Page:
November 14, 2018 / 11:31 AM / a month ago

South Africa's land expropriation unnerves investors - World Bank executive

LIVINGSTONE, Zambia (Reuters) - Plans by South Africa’s ruling African National Congress (ANC) to change the constitution to allow the expropriation of land without compensation have unnerved investors, a senior World Bank group executive said on Wednesday.

President Cyril Ramaphosa’s party has made the acceleration of land redistribution a key issue ahead of 2019 elections, while pledging to carry out land reform in a way that does not threaten food security.

Most private land remains in the hands of the white minority more than two decades after the end of apartheid, making it a vivid symbol of wider disparities.

“If you create uncertainty of some aspects of your environment, and land tenure is one of them, that is one aspect that investors will be looking at,” Sérgio Pimenta, the vice president for the Middle East and Africa at the International Finance Corporation (IFC), the World Bank’s private investment arm, told Reuters.

“What investors are looking for is certainty,” he said on the sidelines of a meeting between the World Bank and member countries in Livingstone, a town located in Zambia south of the capital Lusaka.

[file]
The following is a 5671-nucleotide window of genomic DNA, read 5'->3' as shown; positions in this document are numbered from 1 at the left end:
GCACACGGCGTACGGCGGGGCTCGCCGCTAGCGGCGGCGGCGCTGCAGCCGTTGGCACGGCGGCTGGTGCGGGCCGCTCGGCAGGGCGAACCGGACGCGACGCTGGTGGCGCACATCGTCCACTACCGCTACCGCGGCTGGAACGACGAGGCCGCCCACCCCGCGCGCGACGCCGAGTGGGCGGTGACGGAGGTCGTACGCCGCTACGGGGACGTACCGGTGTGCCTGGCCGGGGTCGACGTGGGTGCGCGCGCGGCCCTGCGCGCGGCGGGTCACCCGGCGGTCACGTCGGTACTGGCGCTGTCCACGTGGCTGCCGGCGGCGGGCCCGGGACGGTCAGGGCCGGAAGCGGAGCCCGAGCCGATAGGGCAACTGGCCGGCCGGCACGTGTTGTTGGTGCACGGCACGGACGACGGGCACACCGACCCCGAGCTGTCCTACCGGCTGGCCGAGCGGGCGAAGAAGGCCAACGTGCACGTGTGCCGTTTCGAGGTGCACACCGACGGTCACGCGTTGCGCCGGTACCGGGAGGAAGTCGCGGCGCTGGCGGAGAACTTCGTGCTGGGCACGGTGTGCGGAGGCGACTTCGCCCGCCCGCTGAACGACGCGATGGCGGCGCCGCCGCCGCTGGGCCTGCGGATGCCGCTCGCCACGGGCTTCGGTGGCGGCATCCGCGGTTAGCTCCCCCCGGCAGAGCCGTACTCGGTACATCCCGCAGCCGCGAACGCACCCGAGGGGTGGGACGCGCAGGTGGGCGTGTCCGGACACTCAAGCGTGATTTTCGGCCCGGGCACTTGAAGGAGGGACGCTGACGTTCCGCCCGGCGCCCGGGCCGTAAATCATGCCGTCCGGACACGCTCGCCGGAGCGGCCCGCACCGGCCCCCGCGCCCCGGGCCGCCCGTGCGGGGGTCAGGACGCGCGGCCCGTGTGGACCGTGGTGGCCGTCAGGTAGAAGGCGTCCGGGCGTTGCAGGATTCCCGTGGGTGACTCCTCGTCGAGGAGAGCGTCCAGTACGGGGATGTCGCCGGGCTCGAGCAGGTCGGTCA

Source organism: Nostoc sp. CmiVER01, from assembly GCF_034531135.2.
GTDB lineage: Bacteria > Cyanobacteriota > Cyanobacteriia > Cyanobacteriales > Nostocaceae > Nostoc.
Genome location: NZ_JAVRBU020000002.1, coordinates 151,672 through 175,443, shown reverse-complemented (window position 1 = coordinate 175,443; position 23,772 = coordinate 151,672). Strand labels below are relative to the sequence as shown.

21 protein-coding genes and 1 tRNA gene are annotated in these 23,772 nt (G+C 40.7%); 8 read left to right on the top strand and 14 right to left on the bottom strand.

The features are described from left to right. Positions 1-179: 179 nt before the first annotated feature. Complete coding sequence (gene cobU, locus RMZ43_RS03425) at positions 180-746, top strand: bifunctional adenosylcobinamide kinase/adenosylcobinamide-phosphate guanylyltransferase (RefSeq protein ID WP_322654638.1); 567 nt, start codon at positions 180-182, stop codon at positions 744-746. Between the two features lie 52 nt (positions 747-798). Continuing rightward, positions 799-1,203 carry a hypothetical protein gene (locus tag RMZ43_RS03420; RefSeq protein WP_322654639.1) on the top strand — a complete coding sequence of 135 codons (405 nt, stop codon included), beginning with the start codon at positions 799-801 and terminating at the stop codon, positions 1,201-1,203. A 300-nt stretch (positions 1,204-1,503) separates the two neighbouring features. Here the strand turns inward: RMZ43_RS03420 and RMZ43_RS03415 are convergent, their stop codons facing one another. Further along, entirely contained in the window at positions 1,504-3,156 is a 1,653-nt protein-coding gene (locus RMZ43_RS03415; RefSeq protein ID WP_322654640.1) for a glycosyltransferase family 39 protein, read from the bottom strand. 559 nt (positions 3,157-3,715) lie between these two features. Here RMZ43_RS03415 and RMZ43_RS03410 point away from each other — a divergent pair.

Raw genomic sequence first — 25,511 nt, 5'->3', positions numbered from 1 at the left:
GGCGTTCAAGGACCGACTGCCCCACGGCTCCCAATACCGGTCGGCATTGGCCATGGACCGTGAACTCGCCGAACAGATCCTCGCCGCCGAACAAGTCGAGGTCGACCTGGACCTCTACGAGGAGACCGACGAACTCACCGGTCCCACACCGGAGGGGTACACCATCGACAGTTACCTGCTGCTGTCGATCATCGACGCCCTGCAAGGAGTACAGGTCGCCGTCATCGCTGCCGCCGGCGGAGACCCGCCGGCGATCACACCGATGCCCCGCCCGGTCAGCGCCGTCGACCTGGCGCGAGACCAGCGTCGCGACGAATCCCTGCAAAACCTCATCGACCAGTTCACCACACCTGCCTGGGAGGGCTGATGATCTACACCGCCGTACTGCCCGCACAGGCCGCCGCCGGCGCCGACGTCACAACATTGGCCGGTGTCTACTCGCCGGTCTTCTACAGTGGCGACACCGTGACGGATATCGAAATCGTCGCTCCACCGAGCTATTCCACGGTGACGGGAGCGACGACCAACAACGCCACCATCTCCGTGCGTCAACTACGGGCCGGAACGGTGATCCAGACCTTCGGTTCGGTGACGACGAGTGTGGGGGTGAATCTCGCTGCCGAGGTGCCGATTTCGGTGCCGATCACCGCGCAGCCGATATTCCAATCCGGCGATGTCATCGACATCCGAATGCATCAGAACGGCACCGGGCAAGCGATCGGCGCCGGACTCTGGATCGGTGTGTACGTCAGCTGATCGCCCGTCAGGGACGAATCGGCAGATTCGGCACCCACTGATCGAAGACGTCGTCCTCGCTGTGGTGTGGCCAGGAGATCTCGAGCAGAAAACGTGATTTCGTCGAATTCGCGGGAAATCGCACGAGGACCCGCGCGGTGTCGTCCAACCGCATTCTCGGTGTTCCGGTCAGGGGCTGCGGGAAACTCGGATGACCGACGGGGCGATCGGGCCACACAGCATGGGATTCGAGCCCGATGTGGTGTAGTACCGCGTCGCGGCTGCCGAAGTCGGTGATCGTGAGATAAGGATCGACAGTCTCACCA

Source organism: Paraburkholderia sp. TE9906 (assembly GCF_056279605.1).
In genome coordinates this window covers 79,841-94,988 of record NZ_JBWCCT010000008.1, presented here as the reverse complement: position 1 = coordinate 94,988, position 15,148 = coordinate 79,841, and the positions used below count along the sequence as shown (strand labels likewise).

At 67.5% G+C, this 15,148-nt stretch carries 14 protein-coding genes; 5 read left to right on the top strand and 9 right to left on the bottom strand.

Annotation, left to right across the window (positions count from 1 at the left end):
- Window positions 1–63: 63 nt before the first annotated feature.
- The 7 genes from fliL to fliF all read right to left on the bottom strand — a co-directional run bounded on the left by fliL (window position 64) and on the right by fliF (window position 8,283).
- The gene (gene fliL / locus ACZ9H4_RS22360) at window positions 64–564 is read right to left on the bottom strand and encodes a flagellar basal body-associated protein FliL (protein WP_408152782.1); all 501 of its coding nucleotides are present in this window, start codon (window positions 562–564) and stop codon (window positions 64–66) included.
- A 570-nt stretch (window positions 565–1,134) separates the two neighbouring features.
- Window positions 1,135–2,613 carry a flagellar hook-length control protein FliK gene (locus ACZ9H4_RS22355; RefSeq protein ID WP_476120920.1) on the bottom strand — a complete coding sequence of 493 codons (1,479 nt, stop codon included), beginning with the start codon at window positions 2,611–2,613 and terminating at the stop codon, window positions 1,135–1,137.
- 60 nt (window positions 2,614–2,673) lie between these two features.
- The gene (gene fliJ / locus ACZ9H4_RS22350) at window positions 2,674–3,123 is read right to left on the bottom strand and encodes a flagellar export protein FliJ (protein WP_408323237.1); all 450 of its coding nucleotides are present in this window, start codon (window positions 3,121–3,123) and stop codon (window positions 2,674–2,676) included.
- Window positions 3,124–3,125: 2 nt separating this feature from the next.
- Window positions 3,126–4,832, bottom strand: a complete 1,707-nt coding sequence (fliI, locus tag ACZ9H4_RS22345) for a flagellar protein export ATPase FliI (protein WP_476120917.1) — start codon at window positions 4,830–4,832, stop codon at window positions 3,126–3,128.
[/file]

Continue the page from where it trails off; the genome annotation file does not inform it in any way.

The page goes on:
“The land issue is a complex issue,” he said. “Whatever the solution the government is looking at, creating an environment that is reliable, that is certain, is important.”

Public hearings on land redistribution were held earlier this year across South Africa, attracting large crowds and often emotional testimony.

A parliamentary committee will consider that testimony and other contributions before recommending whether or not to change the constitution to allow land to be expropriated without compensation.

Pimenta said South Africa’s long-term economic outlook was positive. The Bank had invested about $2 billion through the IFC over the last 5-6 years, he said.

Africa’s most industrialised economy is struggling with ballooning debt that risks pushing its sovereign credit ratings deeper into “junk” territory. Other problems include cash-strapped state firms and a stubbornly high unemployment rate.

Editing by James Macharia and

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